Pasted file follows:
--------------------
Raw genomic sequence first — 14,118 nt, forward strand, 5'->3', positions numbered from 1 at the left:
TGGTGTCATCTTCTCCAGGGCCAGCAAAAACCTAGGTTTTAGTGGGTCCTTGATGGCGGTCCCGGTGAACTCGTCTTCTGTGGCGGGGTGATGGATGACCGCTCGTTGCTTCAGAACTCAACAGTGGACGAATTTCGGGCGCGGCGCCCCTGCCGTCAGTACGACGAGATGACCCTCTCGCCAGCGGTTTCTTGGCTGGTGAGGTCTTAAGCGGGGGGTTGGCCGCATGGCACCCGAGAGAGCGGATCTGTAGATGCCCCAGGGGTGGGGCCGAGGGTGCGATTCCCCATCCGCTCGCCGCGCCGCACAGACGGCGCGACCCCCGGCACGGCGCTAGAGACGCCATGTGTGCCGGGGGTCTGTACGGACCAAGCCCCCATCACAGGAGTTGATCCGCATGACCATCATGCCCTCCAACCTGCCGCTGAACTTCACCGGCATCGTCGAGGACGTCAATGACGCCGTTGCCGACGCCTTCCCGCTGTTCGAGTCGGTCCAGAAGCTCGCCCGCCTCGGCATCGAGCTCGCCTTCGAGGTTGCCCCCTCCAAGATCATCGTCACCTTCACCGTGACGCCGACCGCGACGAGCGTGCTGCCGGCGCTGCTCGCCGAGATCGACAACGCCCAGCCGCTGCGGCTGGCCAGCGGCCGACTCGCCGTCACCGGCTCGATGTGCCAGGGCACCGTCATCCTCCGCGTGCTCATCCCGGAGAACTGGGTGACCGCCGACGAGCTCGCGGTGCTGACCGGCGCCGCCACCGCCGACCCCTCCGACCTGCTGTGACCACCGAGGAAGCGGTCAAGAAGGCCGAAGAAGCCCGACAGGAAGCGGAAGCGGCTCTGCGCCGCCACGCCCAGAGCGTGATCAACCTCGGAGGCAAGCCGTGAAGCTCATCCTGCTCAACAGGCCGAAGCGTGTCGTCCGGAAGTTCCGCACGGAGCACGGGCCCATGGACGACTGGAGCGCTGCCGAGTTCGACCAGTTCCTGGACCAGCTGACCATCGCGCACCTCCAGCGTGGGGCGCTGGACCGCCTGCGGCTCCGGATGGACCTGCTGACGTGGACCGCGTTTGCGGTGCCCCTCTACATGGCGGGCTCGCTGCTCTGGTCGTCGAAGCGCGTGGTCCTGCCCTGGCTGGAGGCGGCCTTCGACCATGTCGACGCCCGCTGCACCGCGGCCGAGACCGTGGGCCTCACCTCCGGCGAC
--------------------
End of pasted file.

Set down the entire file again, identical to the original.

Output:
Raw genomic sequence first — 14,118 nt, forward strand, 5'->3', positions numbered from 1 at the left:
TGGTGTCATCTTCTCCAGGGCCAGCAAAAACCTAGGTTTTAGTGGGTCCTTGATGGCGGTCCCGGTGAACTCGTCTTCTGTGGCGGGGTGATGGATGACCGCTCGTTGCTTCAGAACTCAACAGTGGACGAATTTCGGGCGCGGCGCCCCTGCCGTCAGTACGACGAGATGACCCTCTCGCCAGCGGTTTCTTGGCTGGTGAGGTCTTAAGCGGGGGGTTGGCCGCATGGCACCCGAGAGAGCGGATCTGTAGATGCCCCAGGGGTGGGGCCGAGGGTGCGATTCCCCATCCGCTCGCCGCGCCGCACAGACGGCGCGACCCCCGGCACGGCGCTAGAGACGCCATGTGTGCCGGGGGTCTGTACGGACCAAGCCCCCATCACAGGAGTTGATCCGCATGACCATCATGCCCTCCAACCTGCCGCTGAACTTCACCGGCATCGTCGAGGACGTCAATGACGCCGTTGCCGACGCCTTCCCGCTGTTCGAGTCGGTCCAGAAGCTCGCCCGCCTCGGCATCGAGCTCGCCTTCGAGGTTGCCCCCTCCAAGATCATCGTCACCTTCACCGTGACGCCGACCGCGACGAGCGTGCTGCCGGCGCTGCTCGCCGAGATCGACAACGCCCAGCCGCTGCGGCTGGCCAGCGGCCGACTCGCCGTCACCGGCTCGATGTGCCAGGGCACCGTCATCCTCCGCGTGCTCATCCCGGAGAACTGGGTGACCGCCGACGAGCTCGCGGTGCTGACCGGCGCCGCCACCGCCGACCCCTCCGACCTGCTGTGACCACCGAGGAAGCGGTCAAGAAGGCCGAAGAAGCCCGACAGGAAGCGGAAGCGGCTCTGCGCCGCCACGCCCAGAGCGTGATCAACCTCGGAGGCAAGCCGTGAAGCTCATCCTGCTCAACAGGCCGAAGCGTGTCGTCCGGAAGTTCCGCACGGAGCACGGGCCCATGGACGACTGGAGCGCTGCCGAGTTCGACCAGTTCCTGGACCAGCTGACCATCGCGCACCTCCAGCGTGGGGCGCTGGACCGCCTGCGGCTCCGGATGGACCTGCTGACGTGGACCGCGTTTGCGGTGCCCCTCTACATGGCGGGCTCGCTGCTCTGGTCGTCGAAGCGCGTGGTCCTGCCCTGGCTGGAGGCGGCCTTCGACCATGTCGACGCCCGCTGCACCGCGGCCGAGACCGTGGGCCTCACCTCCGGCGAC